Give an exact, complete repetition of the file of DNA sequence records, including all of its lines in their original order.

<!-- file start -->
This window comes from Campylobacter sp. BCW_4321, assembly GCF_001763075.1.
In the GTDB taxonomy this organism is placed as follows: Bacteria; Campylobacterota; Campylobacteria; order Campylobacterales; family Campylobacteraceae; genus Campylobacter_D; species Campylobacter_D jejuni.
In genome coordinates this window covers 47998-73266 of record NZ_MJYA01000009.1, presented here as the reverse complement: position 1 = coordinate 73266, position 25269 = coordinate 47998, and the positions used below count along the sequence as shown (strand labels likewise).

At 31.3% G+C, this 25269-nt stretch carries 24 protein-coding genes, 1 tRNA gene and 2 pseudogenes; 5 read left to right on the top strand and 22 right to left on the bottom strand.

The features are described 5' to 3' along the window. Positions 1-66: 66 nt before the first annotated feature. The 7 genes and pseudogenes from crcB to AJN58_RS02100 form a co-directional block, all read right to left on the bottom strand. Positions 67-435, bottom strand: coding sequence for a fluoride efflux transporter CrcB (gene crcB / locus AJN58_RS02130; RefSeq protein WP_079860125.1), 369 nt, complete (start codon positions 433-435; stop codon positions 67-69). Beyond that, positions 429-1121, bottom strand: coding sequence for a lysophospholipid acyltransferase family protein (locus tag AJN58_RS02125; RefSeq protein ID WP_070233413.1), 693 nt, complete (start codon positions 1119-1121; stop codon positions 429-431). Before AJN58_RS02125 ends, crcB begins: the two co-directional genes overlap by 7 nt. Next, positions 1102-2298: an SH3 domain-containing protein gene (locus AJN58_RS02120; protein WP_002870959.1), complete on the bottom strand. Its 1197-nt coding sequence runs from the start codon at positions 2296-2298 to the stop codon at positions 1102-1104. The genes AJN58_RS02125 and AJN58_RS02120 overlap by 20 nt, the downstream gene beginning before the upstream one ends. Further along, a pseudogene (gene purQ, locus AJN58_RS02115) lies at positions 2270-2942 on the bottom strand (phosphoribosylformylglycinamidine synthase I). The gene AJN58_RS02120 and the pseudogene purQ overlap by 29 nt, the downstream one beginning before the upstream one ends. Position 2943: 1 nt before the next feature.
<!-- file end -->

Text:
This window comes from Campylobacter sp. BCW_4321, assembly GCF_001763075.1.
In the GTDB taxonomy this organism is placed as follows: Bacteria; Campylobacterota; Campylobacteria; order Campylobacterales; family Campylobacteraceae; genus Campylobacter_D; species Campylobacter_D jejuni.
In genome coordinates this window covers 47998-73266 of record NZ_MJYA01000009.1, presented here as the reverse complement: position 1 = coordinate 73266, position 25269 = coordinate 47998, and the positions used below count along the sequence as shown (strand labels likewise).

At 31.3% G+C, this 25269-nt stretch carries 24 protein-coding genes, 1 tRNA gene and 2 pseudogenes; 5 read left to right on the top strand and 22 right to left on the bottom strand.

The features are described 5' to 3' along the window. Positions 1-66: 66 nt before the first annotated feature. The 7 genes and pseudogenes from crcB to AJN58_RS02100 form a co-directional block, all read right to left on the bottom strand. Positions 67-435, bottom strand: coding sequence for a fluoride efflux transporter CrcB (gene crcB / locus AJN58_RS02130; RefSeq protein WP_079860125.1), 369 nt, complete (start codon positions 433-435; stop codon positions 67-69). Beyond that, positions 429-1121, bottom strand: coding sequence for a lysophospholipid acyltransferase family protein (locus tag AJN58_RS02125; RefSeq protein ID WP_070233413.1), 693 nt, complete (start codon positions 1119-1121; stop codon positions 429-431). Before AJN58_RS02125 ends, crcB begins: the two co-directional genes overlap by 7 nt. Next, positions 1102-2298: an SH3 domain-containing protein gene (locus AJN58_RS02120; protein WP_002870959.1), complete on the bottom strand. Its 1197-nt coding sequence runs from the start codon at positions 2296-2298 to the stop codon at positions 1102-1104. The genes AJN58_RS02125 and AJN58_RS02120 overlap by 20 nt, the downstream gene beginning before the upstream one ends. Further along, a pseudogene (gene purQ, locus AJN58_RS02115) lies at positions 2270-2942 on the bottom strand (phosphoribosylformylglycinamidine synthase I). The gene AJN58_RS02120 and the pseudogene purQ overlap by 29 nt, the downstream one beginning before the upstream one ends. Position 2943: 1 nt before the next feature.